Mara land is… Lion Land (part 3)

small… medium… Large

As the Dire Straits used to sing: “you get to meet all sorts…” in their hit song ‘Private Investigations’, so does this apply to the Mara. In the case of lions, with a bit of luck you’ll see tiny lions, not-so-small lions, larger lions, and massive lions.

Our driver used to say: “the Mara never disappoints”, and he was right. Especially during the second half of the week we saw both cute little ones and big (especially when standing next to your vehicle) mama and papa lions with whom we had some unexpected encounters (read on for that one).

On day 5 of our safari, the sun had already set and we found ourselves in the middle of an empty (as in: no tourists around, they had already gone back) savanna when we spotted a female lion who was walking away from her pride (no reason why…). But every now and then she was standing still, turning around, seemingly waiting for something or someone. And there they were: two tiny cubs walking perfectly in sync working hard to catch up with mom…

‘little kings’
Nikon 600mm f/4E FL on Nikon D850, f/4, 1/320 s., ISO 1250, -0.7EV exp. comp.

As I didn’t have too much light anymore and I wanted to freeze their motion as best as I could, with a bit of negative exposure compensation I still ended up over 1200 ISO which fortunately isn’t really any problem for the D850. This is where a prime lens (f/4) really helps: if I had shot this one with my D500 and 200-500mm f/5.6 zoom I would have had a very hard/impossible time trying to get rid of the noise…

And then, tiny lions become (with a bit of luck) small lions, like this one we found playing in the grass in the early morning on the last day (7) of our safari.

‘small king’
Nikon 600mm f/4E FL on Nikon D850, f/4, 1/160 s., ISO 720, -1.0EV exp. comp.

Sometimes you get a shot which you had never thought you’d ever get, or perhaps never thought would even be possible. In the late afternoon on day 6 of our safari we were watching a couple of male and female lions. The males were quite interested in the females, and one of the females decided to walk towards our Land Cruiser to perhaps escape a bit from the unrelenting attention of the males. As the female was standing very close to our car, one of the males walked straight towards us, and to my 600mm f/4 super telephoto lens.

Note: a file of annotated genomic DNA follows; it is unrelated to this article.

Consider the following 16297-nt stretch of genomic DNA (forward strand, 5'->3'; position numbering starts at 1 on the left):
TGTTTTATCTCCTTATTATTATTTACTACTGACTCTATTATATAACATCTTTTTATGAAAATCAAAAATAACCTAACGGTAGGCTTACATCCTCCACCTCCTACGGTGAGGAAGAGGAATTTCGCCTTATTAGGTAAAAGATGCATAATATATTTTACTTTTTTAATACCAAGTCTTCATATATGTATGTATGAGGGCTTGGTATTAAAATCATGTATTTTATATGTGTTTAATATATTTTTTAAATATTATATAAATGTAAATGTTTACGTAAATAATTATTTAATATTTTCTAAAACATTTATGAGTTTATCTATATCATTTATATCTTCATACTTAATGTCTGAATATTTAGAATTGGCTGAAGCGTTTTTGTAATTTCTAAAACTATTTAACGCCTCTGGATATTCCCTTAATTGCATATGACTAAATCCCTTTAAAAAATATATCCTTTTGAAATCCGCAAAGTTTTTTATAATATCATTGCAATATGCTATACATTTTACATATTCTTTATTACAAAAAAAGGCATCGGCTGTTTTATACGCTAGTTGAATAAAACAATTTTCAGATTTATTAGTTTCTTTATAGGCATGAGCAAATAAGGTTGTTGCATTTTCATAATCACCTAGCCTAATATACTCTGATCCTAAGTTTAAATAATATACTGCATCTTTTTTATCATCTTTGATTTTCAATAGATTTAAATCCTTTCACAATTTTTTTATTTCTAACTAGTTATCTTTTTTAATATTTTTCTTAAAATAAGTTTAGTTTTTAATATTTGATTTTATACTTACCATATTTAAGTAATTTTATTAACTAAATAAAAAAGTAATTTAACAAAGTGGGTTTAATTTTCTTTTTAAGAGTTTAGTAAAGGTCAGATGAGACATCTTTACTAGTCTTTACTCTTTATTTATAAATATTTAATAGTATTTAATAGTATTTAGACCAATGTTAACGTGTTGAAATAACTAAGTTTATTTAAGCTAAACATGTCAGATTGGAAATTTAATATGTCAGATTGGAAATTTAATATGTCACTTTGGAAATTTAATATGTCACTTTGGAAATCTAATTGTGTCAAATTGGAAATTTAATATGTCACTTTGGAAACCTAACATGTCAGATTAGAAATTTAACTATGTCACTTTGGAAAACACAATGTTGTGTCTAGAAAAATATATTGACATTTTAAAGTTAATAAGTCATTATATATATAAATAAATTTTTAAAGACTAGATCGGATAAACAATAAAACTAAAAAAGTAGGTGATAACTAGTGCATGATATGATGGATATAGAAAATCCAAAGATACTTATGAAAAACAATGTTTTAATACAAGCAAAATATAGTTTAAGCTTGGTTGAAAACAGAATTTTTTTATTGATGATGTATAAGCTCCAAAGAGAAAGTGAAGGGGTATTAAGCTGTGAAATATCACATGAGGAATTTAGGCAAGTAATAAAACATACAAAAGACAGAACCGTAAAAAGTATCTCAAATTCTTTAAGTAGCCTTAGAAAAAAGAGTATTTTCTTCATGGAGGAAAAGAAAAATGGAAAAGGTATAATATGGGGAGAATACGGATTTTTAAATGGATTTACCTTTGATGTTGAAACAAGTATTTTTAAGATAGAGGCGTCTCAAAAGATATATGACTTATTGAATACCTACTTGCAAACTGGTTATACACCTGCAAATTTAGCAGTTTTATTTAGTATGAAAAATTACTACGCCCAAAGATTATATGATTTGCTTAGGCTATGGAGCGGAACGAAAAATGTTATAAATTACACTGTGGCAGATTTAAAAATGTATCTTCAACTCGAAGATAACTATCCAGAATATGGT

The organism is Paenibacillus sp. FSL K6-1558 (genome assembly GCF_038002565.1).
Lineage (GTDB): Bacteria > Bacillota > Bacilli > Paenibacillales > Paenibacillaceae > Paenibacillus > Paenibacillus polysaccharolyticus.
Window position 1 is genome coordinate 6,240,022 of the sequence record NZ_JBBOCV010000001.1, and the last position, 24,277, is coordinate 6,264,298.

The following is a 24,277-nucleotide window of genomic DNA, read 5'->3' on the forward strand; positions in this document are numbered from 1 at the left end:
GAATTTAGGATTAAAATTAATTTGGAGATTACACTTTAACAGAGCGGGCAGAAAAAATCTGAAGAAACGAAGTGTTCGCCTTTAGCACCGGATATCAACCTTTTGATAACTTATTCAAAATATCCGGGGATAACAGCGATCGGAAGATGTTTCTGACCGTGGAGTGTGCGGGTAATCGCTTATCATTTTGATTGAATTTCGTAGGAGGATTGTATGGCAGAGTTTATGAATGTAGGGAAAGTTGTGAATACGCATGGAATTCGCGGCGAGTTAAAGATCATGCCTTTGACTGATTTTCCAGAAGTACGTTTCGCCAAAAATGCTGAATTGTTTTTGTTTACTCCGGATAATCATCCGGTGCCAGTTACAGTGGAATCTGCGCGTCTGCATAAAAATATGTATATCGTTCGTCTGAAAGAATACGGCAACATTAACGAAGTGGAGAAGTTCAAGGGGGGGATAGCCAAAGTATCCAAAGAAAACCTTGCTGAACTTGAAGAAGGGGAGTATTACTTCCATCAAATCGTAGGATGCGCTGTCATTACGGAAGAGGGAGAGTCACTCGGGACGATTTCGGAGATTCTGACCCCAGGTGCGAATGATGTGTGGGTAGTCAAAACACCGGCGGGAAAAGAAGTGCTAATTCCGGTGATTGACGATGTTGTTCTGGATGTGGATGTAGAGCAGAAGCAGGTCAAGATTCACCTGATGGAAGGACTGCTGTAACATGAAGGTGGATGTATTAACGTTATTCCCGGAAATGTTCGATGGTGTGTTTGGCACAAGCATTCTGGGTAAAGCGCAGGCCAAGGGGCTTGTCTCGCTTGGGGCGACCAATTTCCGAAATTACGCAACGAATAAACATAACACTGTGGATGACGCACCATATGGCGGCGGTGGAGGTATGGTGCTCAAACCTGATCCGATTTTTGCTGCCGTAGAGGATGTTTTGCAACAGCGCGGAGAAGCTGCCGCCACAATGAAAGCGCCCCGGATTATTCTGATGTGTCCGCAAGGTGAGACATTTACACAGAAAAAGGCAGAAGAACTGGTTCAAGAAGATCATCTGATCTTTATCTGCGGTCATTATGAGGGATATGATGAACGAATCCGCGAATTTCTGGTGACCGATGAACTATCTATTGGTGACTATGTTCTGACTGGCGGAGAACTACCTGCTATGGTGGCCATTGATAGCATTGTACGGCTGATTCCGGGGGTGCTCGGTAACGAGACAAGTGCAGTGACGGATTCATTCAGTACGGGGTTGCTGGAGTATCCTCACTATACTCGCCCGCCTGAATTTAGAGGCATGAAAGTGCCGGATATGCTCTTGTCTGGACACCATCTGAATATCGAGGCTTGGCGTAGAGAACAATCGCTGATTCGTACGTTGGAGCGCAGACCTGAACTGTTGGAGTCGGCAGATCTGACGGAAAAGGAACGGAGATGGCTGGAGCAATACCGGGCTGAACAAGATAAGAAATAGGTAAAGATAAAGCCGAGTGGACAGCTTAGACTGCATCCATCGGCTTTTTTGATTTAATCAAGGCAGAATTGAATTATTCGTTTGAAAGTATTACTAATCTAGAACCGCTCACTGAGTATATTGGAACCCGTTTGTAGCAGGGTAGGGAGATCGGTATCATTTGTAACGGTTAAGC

‘big king’
Nikon 600mm f/4E FL + TC-14E II @ 850mm on Nikon D850, f/5.6, 1/1600 s., ISO 160, 0EV exp. comp.

When I was thinking about this shot I couldn’t help wondering why you don’t see too many of these around. Most obvious explanation is that you just have to be very, very lucky for a male lion to walk straight towards you on the Mara savanna (or any other wildlife area for that matter). The other reason, I thought, was that if this were to happen in another situation; e.g. shooting from outside rather than from the inside of a (relatively) safe vehicle, you might actually not even make it to posting the image on your blog as you would have likely ended up as lunch (or dinner) ;∼)

So this was a once in a lifetime shot, which easily could not have happened. But it did, and so ‘the Mara never disappoints’ as our driver said, was true. There is absolutely no guarantee you get these kinds of shots when you visit the Mara, but if you’re up for the challenge, just drop me a note at: enquiry@fliek.com as I’m planning to organize another trip to the Mara around the October timeframe this year with a small group of photography enthusiasts.

My next article will probably be the last one the Mara lions, after which I’l move on to hyenas and other wildlife. Stay tuned!

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